Bobbie Thomas

Biking in heels: A do or a don't?

June 23, 2011 at 10:19 AM ET

Mikael Colville-Andersen / /
Blogger Mikael Colville-Andersen photographs chic bikers all over his native Copenhagen.
Mikael Colville-Andersen / /

An amazing trend is emerging this summer -- girls, on bicycles, in heels, looking like it's just the easiest thing in the world.

And before you assume these are the same women who wear stilettos by the pool (there may be overlap), check out these pictures of everyday women, cycling around Copenhagen. It's become so trendy there, one blogger has even documented the phenomenon.

Model Hanneli Mustaparta recently posted pictures of herself taking a high-heeled ride on her blog, gave a handy guide and our own Bobbie Thomas spotted a girl in New York City, wheeling around in her spiky shoes.

In May, the San Francisco Bicycle Coalition set a "dress-up challenge" for their annual Bike to Work Day: Bikers were encouraged to get decked out "to the nines" and get on their two-wheelers. 

Leah Shahum, the group's executive director, not only recognizes the trend, she also supports it -- and bikes in heels herself all the time.

"Just standing on Market Street -- San Francisco's main bicycling corridor -- during the rush hour, it is common to see many men in suits and women in nice outfits with heels heading downtown to work," she said. "Biking in heels is actually a lot more comfortable and easy than walking in heels for many of us. I love biking to a meeting in a nice outfit and heels because I ride door-to-door and minimize the amount of time I'm actually walking in shoes that are not the most comfortable. And pedaling my bike in my heels is a breeze."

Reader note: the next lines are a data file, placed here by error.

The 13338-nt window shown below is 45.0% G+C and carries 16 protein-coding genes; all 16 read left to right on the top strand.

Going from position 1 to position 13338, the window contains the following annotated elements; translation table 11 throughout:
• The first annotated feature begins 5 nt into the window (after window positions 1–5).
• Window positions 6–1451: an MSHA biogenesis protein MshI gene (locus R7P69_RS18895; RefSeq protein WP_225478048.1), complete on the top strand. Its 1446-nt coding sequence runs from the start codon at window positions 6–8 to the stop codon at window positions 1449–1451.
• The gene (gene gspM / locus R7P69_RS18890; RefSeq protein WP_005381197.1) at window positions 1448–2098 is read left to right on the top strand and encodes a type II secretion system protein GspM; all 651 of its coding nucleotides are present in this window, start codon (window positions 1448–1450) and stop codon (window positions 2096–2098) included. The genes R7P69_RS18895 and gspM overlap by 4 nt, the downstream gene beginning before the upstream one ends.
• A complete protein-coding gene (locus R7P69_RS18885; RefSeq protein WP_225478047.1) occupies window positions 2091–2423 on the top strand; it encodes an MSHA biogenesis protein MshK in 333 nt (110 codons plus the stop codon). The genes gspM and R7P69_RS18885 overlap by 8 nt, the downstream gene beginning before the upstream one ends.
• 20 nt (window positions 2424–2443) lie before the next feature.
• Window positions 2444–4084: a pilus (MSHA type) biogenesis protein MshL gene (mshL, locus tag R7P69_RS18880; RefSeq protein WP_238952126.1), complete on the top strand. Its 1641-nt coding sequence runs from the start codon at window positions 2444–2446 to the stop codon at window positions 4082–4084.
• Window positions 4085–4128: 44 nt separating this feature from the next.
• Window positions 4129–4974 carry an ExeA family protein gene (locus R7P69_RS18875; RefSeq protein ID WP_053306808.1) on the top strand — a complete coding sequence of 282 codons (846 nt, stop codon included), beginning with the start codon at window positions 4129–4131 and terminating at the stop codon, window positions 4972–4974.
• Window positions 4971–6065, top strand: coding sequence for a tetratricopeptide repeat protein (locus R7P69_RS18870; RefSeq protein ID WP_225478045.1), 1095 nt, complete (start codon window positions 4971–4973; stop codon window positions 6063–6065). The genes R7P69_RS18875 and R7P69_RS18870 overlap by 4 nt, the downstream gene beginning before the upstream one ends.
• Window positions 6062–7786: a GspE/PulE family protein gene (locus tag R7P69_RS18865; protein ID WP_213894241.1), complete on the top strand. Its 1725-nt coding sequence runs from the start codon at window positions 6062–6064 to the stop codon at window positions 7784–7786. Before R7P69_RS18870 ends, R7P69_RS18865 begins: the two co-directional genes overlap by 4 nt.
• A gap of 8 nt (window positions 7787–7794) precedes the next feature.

In fact, fans of stiletto cycling say it doesn't just look easy -- it actually is easy.

"The thing is that it's not really that hard to ride a bike in heels unless they are too big and are going to come off as you start and stop," said Marjorie Skinner, a Portland, Ore. biker. "Ankle straps are handy insurance for that kind of thing because we all know that even if a shoe fits at the time of purchase, they stretch if you wear them enough." More important, said Skinner, is riding in a shoe without damaging it ("wedge heels are super easy," she said). 

Be prepared to adjust your riding style so that you're pushing the pedals with the balls of your feet, said Skinner, and try to avoid hooking your heel over the back of your pedal and accelerating against it -- it's a surefire way to break your shoe. 


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